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U.S. Manufacturing Technology Orders Continue Strong Recovery

1 DAY AGO

Manufacturing technology orders made year-over-year gains in April according to the latest U.S. Manufacturing Technology Orders report from The Association For Manufacturing Technology (AMT). It was also the first month that orders showed gains year to date for 2017.

Monthly orders were up 12.3% compar...

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Those Dam Valves and the Great Job They Do

vmsum12_dam_1A settling pool helps to dissipate the energy from the submerged output of turbine discharge lines.As the nation increasingly seeks sources for renewable energy, dams and the thousands of valves they contain will only become more important.

When we see a majestic dam, with its huge face of concrete holding back acres of water, probably the last thing we think of are the valves it takes to make them operate effectively. But large dams, especially those providing hydroelectric power, are full of valves of all sizes and types. There are gates, globes, checks, balls and butterflies, along with some very special valve designs used only in the water reclamation industry.

 

To get an idea of the valving used in dams, we need to look at how dams work. Although we tend to think of them as structures designed to hold back water and create attractive recreational lakes, their true purpose is much more complicated. Dams are usually built to provide crucial water resources, and in more and more cases, their purpose is to ­provide renewable electrical energy.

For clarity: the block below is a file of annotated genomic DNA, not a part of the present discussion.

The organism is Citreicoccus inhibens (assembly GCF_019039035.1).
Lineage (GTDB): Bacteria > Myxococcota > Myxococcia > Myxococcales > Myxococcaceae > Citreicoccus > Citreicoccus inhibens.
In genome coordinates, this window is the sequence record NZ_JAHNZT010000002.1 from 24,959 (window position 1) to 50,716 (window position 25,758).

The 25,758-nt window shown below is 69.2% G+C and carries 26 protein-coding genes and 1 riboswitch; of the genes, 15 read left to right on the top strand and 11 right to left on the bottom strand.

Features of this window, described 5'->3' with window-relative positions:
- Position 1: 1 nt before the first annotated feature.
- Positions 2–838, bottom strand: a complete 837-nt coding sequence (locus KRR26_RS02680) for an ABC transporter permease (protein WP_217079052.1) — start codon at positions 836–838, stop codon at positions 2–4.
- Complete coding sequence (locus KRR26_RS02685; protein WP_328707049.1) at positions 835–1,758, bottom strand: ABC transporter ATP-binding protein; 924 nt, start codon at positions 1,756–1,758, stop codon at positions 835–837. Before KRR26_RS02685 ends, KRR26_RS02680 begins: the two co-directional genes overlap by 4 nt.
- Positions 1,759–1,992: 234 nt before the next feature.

vmsum12_dam_2A 156-inch butterfly valve is used to shut off flow into a large turbine.The purpose of the valves in these structures is to adjust the output of the reservoir that forms behind those dams while maintaining the proper reservoir depth, both in times of flood and in drought. Looking at the top of a moderate-size dam, we would see a number of rolling gates or sluices that provide the modulation of flow necessary to balance water supply and demand. In fact, the most common style of gate or valve used is a rolling type, which functions very similar to a sluice gate valve that is open at the top. Although this is technically a valve, these gates are not at all like the valve designs used in other industries.

All dams of substantial size need to have a way of releasing water in controlled amounts because of changing reservoir capacities, downstream water demands or minimum stream flow requirements. These situations call for special valves designed to dissipate the large amount of energy created by the high head of water in the dam.


WHAT VALVES ARE USED